More fundraising dollars will go to buy uniforms

Council partially waives facility rental fee to help band

By: BY Patty McAlpin Lincoln News Messenger Reporter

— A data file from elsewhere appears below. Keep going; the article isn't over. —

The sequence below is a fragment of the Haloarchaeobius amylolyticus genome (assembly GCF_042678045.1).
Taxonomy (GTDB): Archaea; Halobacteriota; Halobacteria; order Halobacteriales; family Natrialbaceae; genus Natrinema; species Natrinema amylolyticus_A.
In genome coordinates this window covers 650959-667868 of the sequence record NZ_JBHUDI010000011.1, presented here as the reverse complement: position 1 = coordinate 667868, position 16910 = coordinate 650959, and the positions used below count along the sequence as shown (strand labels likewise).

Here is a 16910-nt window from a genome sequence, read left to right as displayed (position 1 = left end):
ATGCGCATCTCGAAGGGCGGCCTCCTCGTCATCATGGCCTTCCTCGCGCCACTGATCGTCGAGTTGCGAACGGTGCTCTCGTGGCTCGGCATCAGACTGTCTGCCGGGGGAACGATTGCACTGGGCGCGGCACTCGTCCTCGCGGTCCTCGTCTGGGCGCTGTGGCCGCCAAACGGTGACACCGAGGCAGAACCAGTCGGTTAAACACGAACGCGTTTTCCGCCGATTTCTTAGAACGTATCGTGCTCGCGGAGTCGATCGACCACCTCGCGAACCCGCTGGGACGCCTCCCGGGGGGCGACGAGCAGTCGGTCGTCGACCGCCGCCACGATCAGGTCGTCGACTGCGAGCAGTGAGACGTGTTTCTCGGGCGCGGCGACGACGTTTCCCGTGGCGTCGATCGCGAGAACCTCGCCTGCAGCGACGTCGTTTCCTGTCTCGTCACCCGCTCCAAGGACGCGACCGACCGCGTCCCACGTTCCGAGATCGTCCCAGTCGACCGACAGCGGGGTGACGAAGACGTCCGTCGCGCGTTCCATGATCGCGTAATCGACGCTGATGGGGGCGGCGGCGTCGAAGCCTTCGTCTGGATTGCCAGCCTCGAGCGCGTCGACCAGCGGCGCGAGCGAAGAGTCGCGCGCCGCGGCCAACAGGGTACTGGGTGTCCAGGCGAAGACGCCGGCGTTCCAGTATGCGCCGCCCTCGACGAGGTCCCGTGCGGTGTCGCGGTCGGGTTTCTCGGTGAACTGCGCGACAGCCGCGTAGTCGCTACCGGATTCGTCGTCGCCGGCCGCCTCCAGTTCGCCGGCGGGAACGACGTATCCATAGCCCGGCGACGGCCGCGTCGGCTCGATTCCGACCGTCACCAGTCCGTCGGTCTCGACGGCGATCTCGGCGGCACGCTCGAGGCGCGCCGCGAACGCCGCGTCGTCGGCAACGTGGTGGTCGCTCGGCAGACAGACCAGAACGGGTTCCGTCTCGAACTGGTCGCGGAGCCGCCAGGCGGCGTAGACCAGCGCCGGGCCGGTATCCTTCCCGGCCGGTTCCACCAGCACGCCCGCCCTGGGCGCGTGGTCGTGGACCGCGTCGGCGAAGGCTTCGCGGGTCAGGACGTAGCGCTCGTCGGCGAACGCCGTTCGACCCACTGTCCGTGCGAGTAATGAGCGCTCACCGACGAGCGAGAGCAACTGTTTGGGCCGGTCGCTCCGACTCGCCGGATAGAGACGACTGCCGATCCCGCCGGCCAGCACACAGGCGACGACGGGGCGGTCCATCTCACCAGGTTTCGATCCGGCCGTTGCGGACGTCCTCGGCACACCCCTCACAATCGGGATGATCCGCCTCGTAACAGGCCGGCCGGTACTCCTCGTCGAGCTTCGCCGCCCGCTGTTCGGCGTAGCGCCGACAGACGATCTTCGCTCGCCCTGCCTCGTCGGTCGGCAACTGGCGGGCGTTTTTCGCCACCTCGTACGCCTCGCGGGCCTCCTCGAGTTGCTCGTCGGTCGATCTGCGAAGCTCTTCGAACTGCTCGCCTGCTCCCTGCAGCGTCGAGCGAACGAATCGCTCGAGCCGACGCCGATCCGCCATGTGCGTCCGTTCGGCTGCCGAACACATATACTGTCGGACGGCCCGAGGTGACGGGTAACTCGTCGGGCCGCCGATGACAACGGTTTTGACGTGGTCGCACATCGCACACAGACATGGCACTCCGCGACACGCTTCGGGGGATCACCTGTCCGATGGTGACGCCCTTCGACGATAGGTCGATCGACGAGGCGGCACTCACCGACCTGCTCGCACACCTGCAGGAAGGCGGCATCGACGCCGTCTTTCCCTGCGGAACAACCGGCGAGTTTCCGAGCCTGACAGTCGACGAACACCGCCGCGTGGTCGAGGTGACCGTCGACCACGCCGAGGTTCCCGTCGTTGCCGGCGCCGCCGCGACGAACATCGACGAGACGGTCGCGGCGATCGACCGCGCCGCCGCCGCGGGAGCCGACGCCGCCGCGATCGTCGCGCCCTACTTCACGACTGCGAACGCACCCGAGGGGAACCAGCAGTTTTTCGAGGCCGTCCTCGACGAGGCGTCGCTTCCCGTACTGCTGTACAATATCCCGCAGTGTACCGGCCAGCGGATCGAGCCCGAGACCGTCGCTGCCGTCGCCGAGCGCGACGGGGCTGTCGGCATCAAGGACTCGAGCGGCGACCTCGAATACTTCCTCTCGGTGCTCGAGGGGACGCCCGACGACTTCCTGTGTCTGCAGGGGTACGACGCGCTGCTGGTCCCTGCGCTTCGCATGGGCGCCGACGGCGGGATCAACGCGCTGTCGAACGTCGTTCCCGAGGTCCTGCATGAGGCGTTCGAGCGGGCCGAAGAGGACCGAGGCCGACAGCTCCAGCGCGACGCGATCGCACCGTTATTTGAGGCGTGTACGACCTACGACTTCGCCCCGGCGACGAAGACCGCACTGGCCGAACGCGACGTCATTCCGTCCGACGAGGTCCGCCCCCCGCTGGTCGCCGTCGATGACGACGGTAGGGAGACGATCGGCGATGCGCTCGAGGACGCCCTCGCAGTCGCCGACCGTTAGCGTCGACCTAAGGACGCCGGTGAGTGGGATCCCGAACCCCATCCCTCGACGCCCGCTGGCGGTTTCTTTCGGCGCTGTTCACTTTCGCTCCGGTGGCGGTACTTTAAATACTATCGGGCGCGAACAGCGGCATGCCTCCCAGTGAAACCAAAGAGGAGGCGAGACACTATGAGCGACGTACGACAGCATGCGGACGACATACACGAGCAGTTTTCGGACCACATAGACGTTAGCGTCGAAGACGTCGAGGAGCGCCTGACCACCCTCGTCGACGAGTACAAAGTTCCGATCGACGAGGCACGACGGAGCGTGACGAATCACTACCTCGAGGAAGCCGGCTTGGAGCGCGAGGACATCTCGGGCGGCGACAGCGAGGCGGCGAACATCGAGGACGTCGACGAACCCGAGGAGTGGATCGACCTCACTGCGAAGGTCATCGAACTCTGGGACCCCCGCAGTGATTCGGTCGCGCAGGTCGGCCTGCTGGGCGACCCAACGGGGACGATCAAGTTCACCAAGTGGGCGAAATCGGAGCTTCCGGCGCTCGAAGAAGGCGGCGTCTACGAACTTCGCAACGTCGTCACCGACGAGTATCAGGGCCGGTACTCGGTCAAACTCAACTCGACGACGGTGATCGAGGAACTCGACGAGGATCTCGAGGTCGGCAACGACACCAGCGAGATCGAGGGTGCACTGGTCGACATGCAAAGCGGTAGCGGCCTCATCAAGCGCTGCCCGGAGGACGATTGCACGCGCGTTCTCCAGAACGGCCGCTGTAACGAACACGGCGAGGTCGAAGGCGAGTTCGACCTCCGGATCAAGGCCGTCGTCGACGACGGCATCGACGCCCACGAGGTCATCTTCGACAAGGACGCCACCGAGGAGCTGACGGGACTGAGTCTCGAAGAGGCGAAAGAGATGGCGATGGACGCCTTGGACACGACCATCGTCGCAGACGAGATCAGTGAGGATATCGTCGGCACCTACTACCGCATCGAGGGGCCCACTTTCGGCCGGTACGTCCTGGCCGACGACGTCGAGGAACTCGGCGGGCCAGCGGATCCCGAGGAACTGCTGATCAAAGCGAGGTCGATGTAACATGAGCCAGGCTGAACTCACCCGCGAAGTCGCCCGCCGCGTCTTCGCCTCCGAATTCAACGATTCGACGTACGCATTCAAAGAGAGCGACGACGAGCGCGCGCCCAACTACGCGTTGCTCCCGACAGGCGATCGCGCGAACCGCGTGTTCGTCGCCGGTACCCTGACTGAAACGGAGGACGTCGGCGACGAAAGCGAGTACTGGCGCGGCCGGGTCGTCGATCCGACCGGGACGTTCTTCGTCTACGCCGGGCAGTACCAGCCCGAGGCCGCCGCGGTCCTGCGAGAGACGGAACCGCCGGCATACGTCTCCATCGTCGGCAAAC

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The City Council agreed on a way to help the Lincoln High School Band put more fundraising dollars toward its goal of buying uniforms. But the council will not totally waive all rental fees associated with the rental of McBean Park Pavilion for a fundraising event, its inaugural jazz dinner dance, the band has planned for March 2013. The band is a nonprofit organization. The fee for a nonprofit to rent the facility is $610. Of that amount, the band would save $300 by doing setup and cleanup themselves, a service for which the city normally contracts. Of the $310 left, the city council agreed to waive half, $155. The $155 will be paid with money from the General Fund. The city will send a letter to Western Placer Unified School District requesting that the district pay the other half. The band will still have to pay a $400 refundable damages deposit. Band Fundraising Chairman Ken Marlow, whose son Kenny Marlow is a band member, said he is fine with the arrangement. Marlow had asked the city to waive fees associated with the rental. “I will make sure the facility is cleaned up even if I have to scrub the place myself,” Marlow said. Councilman Paul Joiner initially suggested sharing the cost with the band class. Councilman Gabriel Hydrick said, “This is one school function, but it is indicative of a much larger issue – the funding of public education.” Hydrick said he believes there’s value in paying for something. The councilman also said the city is responsible for how public money is spent and recouped and he thinks the city should be consistent about the collection of city fees. Mayor Spencer Short asked for the letter to be drafted to the district asking the district to help. “It’s only fair,” Short said. “This will be a way for them to show good faith. The band is meaningful to the entire community. I want to make sure the school district does participate.” Mayor Pro-tem Tom Cosgrove said the city has no control over the school district, but he hopes the school district will “step up.” In other news, the council: Directed staff to begin the RFP process for a data collection firm for trend and market evaluations for retail and industrial projects as a part of the city’s Strategic Action Plan, which the council reached consensus to continue developing Tuesday night. The evaluation will show purchasing habits locally and what kind of shops might be a good fit for Lincoln. The council also directed staff to come back to the council with an analysis about how to provide support for economic development activities. The city hopes to have the support person on board and complete the city’s Strategic Action plan by January. Asked Public Information Officer Jill Thompson to survey city residents to gauge if residents are in favor of changing the city seal. This survey will go out to residents who receive the city’s e-bulletin. To sign up for the e-bulletin, visit Proclaimed October 2012 as Friends of Lincoln Library Month in Lincoln. Accepting the proclamation from Mayor Short were Friends of the Lincoln Library President Karen Jarrell and Publicity Chair Lora Finnegan. Accepted a commemorative aerial photo of the Lincoln Bypass and commemorative license plate holders commemorating Lincoln’s upcoming opening of the bypass Oct. 8.